We are the adults they are the kids.

              I think we loose alot because solutions to youth get grouped similiar. You don't treat a double murder youth with the same gloves you treat the runaway. Each kid needs to be treated with their "own gloves" so to say.

              I once Co-led a cognitive moral restructuring group with 10 troubled youth. It was really wonderful watching the response of these kids when in the right environment with the right guidance and the right support.

              Which brings me to what I was going to initially say..... The importance of "proper" parental/adult guidance and support is so crucial. Again I have to refer to creative ways that are needed to accomplish this even with 2 working parents. Those without parents or adults caring for them (I'm thinking without guardians or aunts/uncles that they could live) whether in a group home or even a detention home need the same.

              Comment


              • #8
                Our son once left home as a teenager because he didn't like the rules. He was gone 2 days (the worst 2 days of my life) then called to borrow more money to stay out longer. Of course, we didn't give it to him and he came home that night. We all laugh about it now.
                But, having a loving, caring home IS everything.
                My ex-daughter-in-law came from the exact opposite childhood as our son. She seemed to like the homey, loving environment of our home but she was also being very emotionally abused by her parents, as usual. She was telling me that she AND her brother left home and the parents never came looking for them. She came back, where she continues to live on the finge of the family, trying to make parents that don't care care. They have no idea where he 18 year old brother is and don't care.
                I simply could not imagine not knowing where my son was. The teenage years were difficult but David knew he was loved and always will be. Too many times, I've heard other frineds of mine say, "I'm through. I got the this far and now it's my time in life." I agree children should fly the nest but they always should know where it is.
                I always greet my son with open arms but I've seen my friends tell their kids that they can come over on "Thursday" or some such nonsense.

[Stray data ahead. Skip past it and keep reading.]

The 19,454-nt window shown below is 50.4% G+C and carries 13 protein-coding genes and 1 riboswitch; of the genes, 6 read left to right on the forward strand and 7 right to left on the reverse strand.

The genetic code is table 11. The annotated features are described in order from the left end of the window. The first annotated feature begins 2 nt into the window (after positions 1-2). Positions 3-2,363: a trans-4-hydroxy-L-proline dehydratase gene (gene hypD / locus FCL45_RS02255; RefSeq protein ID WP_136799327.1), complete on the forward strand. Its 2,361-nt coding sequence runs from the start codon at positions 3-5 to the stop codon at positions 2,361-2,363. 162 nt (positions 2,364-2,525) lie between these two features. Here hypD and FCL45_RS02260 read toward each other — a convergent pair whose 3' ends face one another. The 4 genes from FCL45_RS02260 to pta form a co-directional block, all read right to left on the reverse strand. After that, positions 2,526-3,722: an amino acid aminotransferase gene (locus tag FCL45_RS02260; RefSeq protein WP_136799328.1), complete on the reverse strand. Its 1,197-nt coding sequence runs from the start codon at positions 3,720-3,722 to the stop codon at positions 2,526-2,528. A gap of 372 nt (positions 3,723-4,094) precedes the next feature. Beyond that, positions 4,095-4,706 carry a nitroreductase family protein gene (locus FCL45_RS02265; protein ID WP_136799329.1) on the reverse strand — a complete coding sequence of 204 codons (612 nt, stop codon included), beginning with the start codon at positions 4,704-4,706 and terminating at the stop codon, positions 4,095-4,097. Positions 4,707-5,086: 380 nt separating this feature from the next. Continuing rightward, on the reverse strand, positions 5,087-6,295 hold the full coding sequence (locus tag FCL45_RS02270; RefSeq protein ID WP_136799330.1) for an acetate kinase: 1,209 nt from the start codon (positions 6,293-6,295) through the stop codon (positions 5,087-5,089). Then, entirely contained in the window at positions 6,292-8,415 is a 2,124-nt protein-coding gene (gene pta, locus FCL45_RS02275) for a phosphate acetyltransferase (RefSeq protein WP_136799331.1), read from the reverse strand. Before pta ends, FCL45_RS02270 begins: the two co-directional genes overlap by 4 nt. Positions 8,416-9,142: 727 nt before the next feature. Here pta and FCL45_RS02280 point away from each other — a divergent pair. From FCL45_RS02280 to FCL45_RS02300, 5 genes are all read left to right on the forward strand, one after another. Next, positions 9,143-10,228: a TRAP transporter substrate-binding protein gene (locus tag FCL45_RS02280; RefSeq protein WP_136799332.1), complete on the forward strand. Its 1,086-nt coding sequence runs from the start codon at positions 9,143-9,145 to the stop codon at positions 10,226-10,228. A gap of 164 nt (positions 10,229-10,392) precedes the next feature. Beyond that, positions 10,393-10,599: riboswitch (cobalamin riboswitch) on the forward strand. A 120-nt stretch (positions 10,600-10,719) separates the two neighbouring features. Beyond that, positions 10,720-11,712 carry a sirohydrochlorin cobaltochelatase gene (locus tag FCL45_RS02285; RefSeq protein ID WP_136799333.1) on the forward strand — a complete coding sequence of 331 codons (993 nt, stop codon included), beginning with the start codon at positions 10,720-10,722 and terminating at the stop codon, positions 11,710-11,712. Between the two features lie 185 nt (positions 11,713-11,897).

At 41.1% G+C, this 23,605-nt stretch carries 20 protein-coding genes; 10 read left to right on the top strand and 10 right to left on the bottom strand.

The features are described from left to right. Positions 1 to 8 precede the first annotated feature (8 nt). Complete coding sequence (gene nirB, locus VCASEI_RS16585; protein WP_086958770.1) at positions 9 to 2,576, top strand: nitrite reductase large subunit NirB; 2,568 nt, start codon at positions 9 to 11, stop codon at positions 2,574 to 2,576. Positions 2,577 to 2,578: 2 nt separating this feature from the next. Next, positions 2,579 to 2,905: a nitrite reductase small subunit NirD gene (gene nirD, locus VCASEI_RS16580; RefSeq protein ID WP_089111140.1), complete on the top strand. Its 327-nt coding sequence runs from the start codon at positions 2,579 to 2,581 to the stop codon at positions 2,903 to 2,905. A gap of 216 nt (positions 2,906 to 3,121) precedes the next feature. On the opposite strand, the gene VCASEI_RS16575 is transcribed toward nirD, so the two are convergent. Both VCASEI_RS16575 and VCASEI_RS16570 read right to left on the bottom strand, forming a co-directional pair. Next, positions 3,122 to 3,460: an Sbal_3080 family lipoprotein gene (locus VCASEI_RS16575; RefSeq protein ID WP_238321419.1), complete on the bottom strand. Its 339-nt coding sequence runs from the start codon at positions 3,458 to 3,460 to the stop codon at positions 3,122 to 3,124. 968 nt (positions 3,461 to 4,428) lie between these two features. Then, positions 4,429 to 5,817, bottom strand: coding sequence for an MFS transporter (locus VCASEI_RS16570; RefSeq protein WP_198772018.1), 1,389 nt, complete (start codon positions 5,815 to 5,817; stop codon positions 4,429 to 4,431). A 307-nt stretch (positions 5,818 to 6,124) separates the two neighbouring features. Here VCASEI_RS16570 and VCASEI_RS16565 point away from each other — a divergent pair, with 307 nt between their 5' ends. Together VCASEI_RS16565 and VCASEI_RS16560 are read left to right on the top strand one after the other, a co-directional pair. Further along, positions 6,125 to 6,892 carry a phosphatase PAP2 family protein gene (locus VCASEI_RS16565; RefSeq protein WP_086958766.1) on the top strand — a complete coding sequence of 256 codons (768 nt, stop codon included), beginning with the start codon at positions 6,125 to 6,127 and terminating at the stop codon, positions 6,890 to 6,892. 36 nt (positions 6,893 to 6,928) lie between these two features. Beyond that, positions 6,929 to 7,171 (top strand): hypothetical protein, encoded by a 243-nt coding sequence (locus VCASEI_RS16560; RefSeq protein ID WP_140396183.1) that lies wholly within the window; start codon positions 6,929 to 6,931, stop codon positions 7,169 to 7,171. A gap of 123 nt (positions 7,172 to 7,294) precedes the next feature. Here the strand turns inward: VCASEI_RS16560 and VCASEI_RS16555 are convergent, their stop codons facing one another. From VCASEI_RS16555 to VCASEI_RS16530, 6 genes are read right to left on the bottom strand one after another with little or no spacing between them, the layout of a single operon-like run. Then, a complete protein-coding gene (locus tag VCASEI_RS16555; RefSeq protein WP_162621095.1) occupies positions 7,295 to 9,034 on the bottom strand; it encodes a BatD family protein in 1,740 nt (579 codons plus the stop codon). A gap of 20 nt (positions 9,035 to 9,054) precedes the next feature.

I won't stop being a mother til I'm in my grave.

                Comment


                • #9
                  When I read this post, one thing came to mind; me. I grew up in San Bernardino, California and didn't have the best role models (Outside the home). It was a daily occurrence to go to sleep at the sound of sirens and having the occasional criminal run through our backyard trying to escape police. Most of you who know me, know me as a younger person (19 y/o)going into law enforcement. Man, I hated cops so badly when I was growing up. I wasn't the best of kids either, claiming gangs (although never actually getting jumped in) and threatening neighbors all the time. I posted this little glimpse into my life because I wanted to add the note that some people do change. Thank God I've never actually gotten in trouble by law enforcement, and to this day I still have a clean record. I don't use profanity, smoke, drink, do drugs, have sex, etc. Just keep in mind that your worst student may grow up to be a good person helping others. I know I did. God bless.

                  Godside

                  ------------------
                  -----------------------------------------------
                  Psalms 118:6 - "The Lord is on my side, whom shall I fear? What can man do to me?"

                  Questions/Comments?Contact me on AIM/AOL, at "GodsideJCC".
                  -----------------------------------------------

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                  • #10
                    I liken it to a minefield. If you can make it through it, a good person comes out on the other side. You made it through!

                    Comment


                    • #11
                      I am glad to know there are still people who can change. I was wondering after all that has happened this pass weekend if kids that come from family's who have problems inherit those problems then continue the cycle. It seems to me if your dad is an alcoholic and your mom uses drugs do you have a greater chance of being just like them because that was the way you were raised. It just seems like a cycle that goes on forever until someone can break it and say no more. I for one had a semi abusive parent and stepparent, but as an adult who has children, i will not spank them at all because i feel like if i got started i might not be strong enough to stop and i might turn into my parents figuratively speaking of course. I hope this is not the case because i know a newly orphaned 10 year old who has the hardest struggle of her life to come.